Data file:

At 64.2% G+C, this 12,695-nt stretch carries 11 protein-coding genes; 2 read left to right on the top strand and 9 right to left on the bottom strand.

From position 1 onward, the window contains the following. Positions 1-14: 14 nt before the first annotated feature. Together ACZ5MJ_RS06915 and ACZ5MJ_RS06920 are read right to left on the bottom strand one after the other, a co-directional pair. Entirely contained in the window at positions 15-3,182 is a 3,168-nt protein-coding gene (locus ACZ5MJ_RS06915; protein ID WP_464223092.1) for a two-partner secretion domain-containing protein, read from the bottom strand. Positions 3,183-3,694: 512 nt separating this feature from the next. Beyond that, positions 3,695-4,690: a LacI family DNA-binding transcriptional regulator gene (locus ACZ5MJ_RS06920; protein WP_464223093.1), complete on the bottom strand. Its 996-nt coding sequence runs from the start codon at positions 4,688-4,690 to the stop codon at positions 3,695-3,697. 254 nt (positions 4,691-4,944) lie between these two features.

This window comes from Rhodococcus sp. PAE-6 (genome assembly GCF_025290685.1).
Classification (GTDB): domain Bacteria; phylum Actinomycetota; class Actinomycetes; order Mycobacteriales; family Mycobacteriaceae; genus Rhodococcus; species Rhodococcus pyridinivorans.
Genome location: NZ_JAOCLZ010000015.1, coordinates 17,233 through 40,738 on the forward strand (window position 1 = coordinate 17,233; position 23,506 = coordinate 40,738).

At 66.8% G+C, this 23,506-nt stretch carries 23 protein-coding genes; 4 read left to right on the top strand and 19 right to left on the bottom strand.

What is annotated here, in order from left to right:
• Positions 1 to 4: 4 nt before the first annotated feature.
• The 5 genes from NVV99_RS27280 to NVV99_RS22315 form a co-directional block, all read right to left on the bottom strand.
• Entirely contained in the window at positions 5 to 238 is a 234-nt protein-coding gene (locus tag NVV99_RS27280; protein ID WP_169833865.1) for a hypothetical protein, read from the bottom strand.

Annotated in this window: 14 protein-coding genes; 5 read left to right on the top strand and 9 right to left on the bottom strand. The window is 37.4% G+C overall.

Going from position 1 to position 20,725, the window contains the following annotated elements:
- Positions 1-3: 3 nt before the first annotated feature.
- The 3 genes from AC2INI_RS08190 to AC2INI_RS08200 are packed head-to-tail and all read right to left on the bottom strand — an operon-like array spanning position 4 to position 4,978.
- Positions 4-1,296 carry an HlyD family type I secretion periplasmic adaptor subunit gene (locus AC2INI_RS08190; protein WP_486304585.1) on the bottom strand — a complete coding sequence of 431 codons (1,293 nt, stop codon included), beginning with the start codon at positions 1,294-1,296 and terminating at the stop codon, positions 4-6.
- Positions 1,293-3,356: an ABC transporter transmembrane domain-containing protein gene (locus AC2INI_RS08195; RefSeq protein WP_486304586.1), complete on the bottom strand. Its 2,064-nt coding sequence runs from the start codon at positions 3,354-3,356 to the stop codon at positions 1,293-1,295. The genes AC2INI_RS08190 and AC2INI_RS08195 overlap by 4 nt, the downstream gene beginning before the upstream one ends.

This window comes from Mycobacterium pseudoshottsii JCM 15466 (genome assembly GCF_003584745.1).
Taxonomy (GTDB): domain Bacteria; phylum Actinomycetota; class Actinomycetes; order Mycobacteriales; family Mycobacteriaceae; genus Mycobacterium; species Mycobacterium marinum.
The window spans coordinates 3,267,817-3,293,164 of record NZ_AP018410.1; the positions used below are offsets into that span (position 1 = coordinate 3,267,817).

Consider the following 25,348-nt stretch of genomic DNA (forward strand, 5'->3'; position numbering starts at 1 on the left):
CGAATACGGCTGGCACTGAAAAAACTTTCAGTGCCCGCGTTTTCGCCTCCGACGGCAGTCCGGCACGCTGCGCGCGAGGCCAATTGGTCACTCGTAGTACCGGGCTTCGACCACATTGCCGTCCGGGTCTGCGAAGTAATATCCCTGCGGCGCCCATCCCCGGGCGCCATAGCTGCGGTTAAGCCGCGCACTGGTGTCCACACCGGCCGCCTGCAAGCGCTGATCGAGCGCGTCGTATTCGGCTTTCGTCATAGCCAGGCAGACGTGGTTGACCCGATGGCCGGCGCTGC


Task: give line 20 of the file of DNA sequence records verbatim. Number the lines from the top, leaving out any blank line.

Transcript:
Consider the following 25,348-nt stretch of genomic DNA (forward strand, 5'->3'; position numbering starts at 1 on the left):